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PH ranks 5th worst in impunity index

The Philippines had the largest number of unsolved killings of journalists with 41, followed by Mexico with 30; Somalia with 25; and Syria and Iraq with 22 each, a New York-based media watchdog said Wednesday.

READ: PH ranks fifth in global impunity index for journo killings

The Committee to Protect Journalists said 13 countries accounted for 222 of the 318 deaths in the last 10 years, with many of the cases linked to war and civil unrest.

“In the past decade, armed militant groups such as Al-Shabaab, Boko Haram and the Islamic State group have most often targeted journalists with complete impunity,” the CPJ report said.

“However, criminal groups have become a major threat, killing large numbers of journalists and routinely escaping justice. Mexico, to date this year’s deadliest country for journalists, has seen its impunity rating worsen nearly every year since 2008, as criminal cartels waged a campaign of terror against the media.”

Other countries making up the 13 worst were South Sudan, Afghanistan, Pakistan, Brazil, Bangladesh, Russia, Nigeria and India.

The Palace denied there is a culture of impunity against media workers in the country, despite a New York-based press freedom watchdog listing the Philippines among countries with the worst record of prosecuting killers of journalists.

The Committee to Protect Journalists said the Philippines has landed in the World Impunity Index list nearly every year since the index was first published over a decade ago, partly due to the deadly ambush of 58 individuals, including 32 journalists and media workers, in Ampatuan, Maguindanao in 2009.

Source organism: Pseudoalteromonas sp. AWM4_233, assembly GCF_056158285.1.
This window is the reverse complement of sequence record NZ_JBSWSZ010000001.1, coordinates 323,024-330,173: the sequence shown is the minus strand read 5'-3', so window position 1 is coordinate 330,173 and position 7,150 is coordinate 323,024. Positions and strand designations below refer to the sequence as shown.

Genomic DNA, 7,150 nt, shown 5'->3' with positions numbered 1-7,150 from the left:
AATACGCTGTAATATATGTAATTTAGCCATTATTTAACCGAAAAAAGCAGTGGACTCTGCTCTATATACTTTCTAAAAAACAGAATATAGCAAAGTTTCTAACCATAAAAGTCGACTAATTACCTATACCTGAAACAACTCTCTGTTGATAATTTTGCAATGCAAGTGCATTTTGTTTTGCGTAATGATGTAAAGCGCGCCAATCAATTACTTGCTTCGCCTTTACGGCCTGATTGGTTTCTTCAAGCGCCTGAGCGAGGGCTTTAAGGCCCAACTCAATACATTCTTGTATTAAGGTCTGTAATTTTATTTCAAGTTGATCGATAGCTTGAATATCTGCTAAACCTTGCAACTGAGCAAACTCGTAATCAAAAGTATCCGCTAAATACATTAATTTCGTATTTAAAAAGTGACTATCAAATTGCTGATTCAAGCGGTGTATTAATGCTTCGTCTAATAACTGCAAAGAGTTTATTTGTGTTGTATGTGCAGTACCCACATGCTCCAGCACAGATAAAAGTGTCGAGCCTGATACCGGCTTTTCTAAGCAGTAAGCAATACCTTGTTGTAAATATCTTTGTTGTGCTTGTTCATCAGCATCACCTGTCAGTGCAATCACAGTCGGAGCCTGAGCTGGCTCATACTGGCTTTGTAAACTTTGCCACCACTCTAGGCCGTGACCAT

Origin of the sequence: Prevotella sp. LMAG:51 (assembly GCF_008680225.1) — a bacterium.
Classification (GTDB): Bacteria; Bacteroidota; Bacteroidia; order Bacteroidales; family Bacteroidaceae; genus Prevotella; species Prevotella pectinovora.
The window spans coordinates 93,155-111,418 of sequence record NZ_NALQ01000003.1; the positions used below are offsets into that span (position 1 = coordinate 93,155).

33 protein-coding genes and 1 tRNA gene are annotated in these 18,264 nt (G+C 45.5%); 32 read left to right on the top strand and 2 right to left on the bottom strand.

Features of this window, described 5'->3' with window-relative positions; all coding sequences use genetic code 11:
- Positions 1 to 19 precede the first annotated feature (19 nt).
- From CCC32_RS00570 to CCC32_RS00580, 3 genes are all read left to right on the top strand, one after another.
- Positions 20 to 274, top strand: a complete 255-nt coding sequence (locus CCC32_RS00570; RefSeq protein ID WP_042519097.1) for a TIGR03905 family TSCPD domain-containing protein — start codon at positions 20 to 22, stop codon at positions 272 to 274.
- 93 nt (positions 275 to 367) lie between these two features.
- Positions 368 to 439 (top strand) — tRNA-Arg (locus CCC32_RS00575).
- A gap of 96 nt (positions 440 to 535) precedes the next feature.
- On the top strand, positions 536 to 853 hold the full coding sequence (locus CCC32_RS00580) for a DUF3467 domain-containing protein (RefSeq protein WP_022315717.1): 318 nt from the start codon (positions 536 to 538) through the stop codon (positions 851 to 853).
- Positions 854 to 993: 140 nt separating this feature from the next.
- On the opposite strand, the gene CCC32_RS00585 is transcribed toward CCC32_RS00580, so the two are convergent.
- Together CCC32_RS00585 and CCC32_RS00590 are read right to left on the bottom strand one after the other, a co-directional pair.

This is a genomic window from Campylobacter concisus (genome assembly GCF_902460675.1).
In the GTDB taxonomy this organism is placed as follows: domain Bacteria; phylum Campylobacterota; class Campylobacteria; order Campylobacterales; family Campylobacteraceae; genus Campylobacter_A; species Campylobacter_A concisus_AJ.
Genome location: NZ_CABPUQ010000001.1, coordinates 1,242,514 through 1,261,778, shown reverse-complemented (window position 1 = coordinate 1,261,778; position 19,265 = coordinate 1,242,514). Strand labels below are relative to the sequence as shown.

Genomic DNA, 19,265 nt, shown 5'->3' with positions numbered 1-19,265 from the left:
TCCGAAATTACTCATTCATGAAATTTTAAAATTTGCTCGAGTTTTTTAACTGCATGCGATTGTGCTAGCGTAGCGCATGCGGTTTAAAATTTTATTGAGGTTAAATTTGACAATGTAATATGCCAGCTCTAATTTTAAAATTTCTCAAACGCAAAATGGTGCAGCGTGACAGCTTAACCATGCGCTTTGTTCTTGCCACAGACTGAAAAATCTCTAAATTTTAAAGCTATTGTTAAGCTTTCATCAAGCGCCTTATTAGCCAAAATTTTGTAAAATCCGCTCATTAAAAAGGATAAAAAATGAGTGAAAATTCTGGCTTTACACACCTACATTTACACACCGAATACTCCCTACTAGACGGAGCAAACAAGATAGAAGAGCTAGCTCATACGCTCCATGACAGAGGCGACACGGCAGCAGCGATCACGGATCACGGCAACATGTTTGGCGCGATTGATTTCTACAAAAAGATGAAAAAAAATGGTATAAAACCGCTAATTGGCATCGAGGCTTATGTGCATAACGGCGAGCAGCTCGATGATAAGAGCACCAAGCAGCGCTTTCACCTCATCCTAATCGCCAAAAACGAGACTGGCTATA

The Philippines also ranked fifth in the 2017 and 2018 World Impunity indexes.

CPJ said the Philippines’ rating even worsened from last year.

Presidential Spokesman Salvador Panelo refuted the results of the index, saying that legal processes in the country are still at work.

“We do not know if a journalist was killed, in relation to his job as a journalist. There could be other personal motivations behind the killing,” Panelo said.

The Presidential Task Force on Media Security also said Wednesday that the report naming the Philippines as among the most dangerous countries for media workers is “expected.”

PTFoMS Executive Director Undersecretary Joel Sy Egco said the results of the Global Impunity Index of the CPJ will likely be the same as long as the Maguindanao massacre, dubbed as the single deadliest attack on members of media, remains unresolved.

“In fact, we have been anticipating that because for as long as the massacre case remains in the equation, following the methodology used by CPJ, we shall remain on that list,” he added.

Egco also said the Maguindanao massacre has been keeping the country in the list of deadliest countries for media workers since 2009.

The CPJ report covered a 10-year period from August 2009 to August this year, Egco said, and includes the Maguindanao massacre.

The Department of Justice recently said the verdict on the case may soon be promulgated, a decade since the killings.

“Thus, we are looking at a much better and improved ranking for the Philippines,” Egco said.

But Egco also reported that unidentified men on a motorcycle attacked the manager of Radyo ni Juan in Tacurong City in Sultan Kudarat near noon Wednesday.

Egco said Benjie Caballero was in his house in Tacurong when he was shot by one of the armed men.

Egco said based on reports he received, Caballero was taken to a hospital where he was still being revived.

Topics: Committee to Protect Journalists , Philippines , Salvador Panelo , Joel Sy Egco , Global Impunity Index
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